This blog is no longer active
Please visit our directory to see all of our current blogs.
Moon chopped down by Cada, finishes second
LAS VEGAS -- Darvin Moon's storybook run at the World Series of Poker Main Event did not have a happy ending for the lumberjack from Oakland, Md.
The self-effacing, self-taught amateur who repeatedly said he didn't really know how to play the game finished second at poker's marquee event, losing a see-saw heads-up battle to Joe Cada, a wunderkind from Shelby Township, Mich., who, at 21, became the youngest champion in the 40-year history of the World Series.
Moon, who'd won his $10,000 World Series seat at a $130 buy-in tournament at West Virginia's Wheeling Island Casino, received $5,182,928.
But the consolation prize was a disappointment given that Moon held a three-to-one chip advantage over Cada as the Monday-night match stretched into Tuesday morning.
Moon got picked off running a semi-bluff on the night's
79th 80th hand, which gave the chip lead back to Cada. Not long thereafter, Moon gambled by calling off all of his chips with a drawing hand -- the queen and jack of diamonds -- against Cada's nines. Moon did not improve his hand and lost the tournament that had turned him into something of a folk hero.
Cada's prize: $8,547,042 and a place in poker history.
"It don't bother me one bit," Moon said. "It's only money. But don't get me wrong -- the money's nice. ...
"Am I sad about it? Am I depressed? Hell no."
ESPN will air an edited version of the Main Event finale tonight at 9. The broadcast will mostly center on the grueling nine-way session that began Saturday afternoon and stretched into a sleepy Sunday morning before there were just two players remaining. But the ESPN program will also include at least several hands from Monday's heads-up showdown, for which Moon earned raves from poker pros and analysts.
"I'm proud of you, Darvin," poker star Phil Hellmuth told Moon immediately after the match.
ESPN's Bernard Lee told Moon that he played Cada "like a pro."
"I had a really good feel for the game this evening; I still feel good," Moon said.
Moon will return to Oakland later this week and get right back to reality: He said he plans to work on Friday then blow off a little steam by playing in the bi-weekly tournament at Elks Lodge #2841. Entry is $30 and first place will pay something like $600. Not storybook, but it's something.
Twittering Darvin Moon's World Series Quest
After a lengthy hiatus, the WSOP Main Event finally resumed Saturday at the Rio in Las Vegas. Darvin Moon -- the self-effacing, self-employed logger from the woods in Western Maryland ("the Paul Bunyan of Texas hold 'em," as dubbed by the WaPo Style desk) -- is close to giving his storybook run at the World Series a fairytale ending: He survived a marathon roller coaster ride of a session and currently sits at second in chips. Moon will play internet whiz Joe Cada heads-up Monday night for the champion's bracelet and the $8,546,435 first-place prize. Check here for real-time developments, or follow me at twitter.com/jfdulac for the same updates.
Latest from the WSOP
Sponsors + Darvin Moon just don't add up
LAS VEGAS -- And now, a word from Darvin Moon's paid sponsors:
(Cue chirping crickets.)
When the World Series of Poker Main Event resumed Saturday, all nine players wore black shirts with baseball caps, and there were logos everywhere -- mostly for Internet poker sites.
Phil Ivey, Steve Begleiter and James Akenhead had Full Tilt logos on their shirts and hats. Joe Cada, Kevin Schaffel and Eric Buchman were serving as real-life poker stars for Poker Stars. Jeff Shulman was repping Spade Club, while Antoine Saout was backed by Everest Poker.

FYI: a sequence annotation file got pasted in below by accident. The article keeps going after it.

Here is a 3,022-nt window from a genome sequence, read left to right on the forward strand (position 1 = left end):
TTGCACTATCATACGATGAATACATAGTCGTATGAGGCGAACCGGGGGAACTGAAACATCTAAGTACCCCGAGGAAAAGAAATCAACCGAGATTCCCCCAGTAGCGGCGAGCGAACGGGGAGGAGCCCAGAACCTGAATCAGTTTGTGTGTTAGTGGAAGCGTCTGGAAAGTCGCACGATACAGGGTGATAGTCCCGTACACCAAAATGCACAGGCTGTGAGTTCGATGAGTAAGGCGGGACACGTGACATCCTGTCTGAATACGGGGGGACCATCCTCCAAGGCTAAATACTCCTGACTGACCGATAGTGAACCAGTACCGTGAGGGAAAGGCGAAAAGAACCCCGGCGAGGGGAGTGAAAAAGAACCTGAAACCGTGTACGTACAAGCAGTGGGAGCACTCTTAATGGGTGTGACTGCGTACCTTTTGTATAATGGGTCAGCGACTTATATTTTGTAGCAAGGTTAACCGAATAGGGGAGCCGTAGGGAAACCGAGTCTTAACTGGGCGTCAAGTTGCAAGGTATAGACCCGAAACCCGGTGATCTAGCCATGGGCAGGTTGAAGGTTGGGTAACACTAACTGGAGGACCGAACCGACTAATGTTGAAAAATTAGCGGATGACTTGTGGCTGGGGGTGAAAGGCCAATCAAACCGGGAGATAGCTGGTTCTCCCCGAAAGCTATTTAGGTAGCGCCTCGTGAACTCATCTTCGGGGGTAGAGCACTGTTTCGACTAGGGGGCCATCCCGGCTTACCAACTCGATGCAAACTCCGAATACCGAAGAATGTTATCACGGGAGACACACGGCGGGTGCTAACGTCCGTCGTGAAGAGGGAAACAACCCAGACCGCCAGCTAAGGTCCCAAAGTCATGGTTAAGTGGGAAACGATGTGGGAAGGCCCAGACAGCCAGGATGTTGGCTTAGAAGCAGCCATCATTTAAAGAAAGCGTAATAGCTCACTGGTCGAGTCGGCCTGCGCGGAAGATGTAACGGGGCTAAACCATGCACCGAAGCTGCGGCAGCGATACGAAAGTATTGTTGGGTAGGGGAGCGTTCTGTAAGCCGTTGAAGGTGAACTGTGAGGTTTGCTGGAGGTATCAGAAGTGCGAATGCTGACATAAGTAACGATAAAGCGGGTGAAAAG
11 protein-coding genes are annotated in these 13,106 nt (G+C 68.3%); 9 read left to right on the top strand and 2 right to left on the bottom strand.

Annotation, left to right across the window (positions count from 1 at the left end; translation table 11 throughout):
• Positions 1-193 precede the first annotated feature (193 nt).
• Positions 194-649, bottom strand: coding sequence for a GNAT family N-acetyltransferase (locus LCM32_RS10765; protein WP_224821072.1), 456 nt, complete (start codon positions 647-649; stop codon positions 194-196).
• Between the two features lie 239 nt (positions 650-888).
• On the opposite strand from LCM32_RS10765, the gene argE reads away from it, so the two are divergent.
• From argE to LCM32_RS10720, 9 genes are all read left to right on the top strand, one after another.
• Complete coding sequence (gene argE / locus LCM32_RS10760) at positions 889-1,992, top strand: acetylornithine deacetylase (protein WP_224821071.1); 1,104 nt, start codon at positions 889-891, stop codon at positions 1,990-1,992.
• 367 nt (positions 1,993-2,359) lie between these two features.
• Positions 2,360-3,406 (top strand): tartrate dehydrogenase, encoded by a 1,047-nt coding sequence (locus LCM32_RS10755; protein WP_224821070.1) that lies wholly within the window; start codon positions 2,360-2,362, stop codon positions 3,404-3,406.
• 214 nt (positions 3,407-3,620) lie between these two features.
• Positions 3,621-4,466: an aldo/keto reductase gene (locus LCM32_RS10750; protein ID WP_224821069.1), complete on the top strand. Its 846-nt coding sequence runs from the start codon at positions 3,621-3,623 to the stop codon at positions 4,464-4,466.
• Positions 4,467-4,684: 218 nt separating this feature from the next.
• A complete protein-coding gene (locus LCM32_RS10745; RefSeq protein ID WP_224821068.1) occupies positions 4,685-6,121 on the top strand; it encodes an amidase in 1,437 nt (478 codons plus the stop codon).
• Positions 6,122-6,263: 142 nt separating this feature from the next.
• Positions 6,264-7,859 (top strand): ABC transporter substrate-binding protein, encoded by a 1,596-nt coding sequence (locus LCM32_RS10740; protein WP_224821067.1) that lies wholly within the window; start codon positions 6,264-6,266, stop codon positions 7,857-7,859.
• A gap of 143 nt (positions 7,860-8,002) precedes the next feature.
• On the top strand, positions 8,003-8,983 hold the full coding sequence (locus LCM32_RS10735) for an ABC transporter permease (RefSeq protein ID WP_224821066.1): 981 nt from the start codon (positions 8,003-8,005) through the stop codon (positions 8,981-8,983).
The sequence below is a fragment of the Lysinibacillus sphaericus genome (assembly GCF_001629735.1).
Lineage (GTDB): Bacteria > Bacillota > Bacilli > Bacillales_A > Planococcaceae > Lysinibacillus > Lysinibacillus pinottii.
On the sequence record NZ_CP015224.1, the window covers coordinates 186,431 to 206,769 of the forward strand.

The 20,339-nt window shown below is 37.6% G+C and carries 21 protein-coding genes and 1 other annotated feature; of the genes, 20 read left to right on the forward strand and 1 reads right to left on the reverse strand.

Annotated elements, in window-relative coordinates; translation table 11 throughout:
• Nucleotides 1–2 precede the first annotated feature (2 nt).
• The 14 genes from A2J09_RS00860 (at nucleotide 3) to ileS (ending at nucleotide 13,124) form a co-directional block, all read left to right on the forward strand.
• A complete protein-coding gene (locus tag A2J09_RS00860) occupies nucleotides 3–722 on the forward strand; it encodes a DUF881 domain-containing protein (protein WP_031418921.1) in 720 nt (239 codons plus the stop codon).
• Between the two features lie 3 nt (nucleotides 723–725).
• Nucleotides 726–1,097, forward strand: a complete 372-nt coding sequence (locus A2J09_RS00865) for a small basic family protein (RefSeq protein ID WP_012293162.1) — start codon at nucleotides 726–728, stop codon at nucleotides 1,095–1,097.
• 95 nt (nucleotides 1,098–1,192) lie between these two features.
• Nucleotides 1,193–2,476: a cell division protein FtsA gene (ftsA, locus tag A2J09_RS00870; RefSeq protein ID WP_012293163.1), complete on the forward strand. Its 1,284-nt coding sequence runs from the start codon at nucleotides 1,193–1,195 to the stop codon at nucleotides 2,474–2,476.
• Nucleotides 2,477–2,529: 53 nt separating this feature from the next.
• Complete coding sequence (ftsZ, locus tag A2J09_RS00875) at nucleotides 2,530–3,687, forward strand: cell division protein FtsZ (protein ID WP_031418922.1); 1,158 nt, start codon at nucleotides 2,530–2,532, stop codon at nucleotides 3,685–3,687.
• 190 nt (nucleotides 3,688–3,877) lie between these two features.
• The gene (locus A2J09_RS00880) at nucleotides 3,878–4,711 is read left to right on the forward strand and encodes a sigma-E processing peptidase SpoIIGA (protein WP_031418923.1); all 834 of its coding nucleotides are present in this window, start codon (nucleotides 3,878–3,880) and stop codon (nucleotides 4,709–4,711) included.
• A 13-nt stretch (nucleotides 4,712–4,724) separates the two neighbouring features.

And by backed, I mean paid handsomely: The Internet poker sites pay the players at the Main Event final table top dollar to serve as human billboards for their brands, with six-figure deals the industry standard and win-it-all bonuses that can reach seven figures, according to one poker agent. (As one of poker's biggest stars, Ivey has a long-standing deal with Full Tilt; Akenhead had signed on with Full Tilt, too, before the World Series began.)
As for Darvin Moon, he was wearing his usual New Orleans Saints cap with the team's fleur-de-lis emblem on the front and a black polo shirt emblazoned with subtle, stitched purple-and-gold logos for Wheeling Island, the West Virginia casino where Moon won his WSOP seat in a satellite tournament. "I'm just doing it out of respect," he says.
The Saints aren't paying Moon, either, but the team has sent him a bunch of free hats and shirts and has invited him to be their guest at multiple games. "We don't have any formal agreement with Darvin," says Greg Bensel, the team's vice president of communications. "I just reached out to him because he's a committed Saints fan who lives in the middle of Steelers country and has done something special at the World Series of Poker."
Surrounded by so many bigger, brighter logos, Moon looked a little bit like the guy driving the family sedan in a NASCAR race when the final table convened on Saturday.
The Internet poker sites wanted to land him, of course -- even if he's never played a single hand of poker online (and, in fact, doesn't even use the Internet, not even for email). The sites kept making offers to get Moon to slap their logos on his outfits, and he or his lawyer Jack Turney kept saying no, thanks.
The money was good (one even offered a small ownership stake), but it was never going to be good enough, Moon says, given that deals would have obligated him to travel to poker tournaments in places he didn't want to be and participate in other sponsor events that just didn't interest him.
"When I'm done with this tournament, I'm done," he says. "But these guys want to sign me for a year and say: 'You've gotta do this, you've gotta do that.' You become their" property. (Moon actually used a more forceful word that rhymes with "rich.")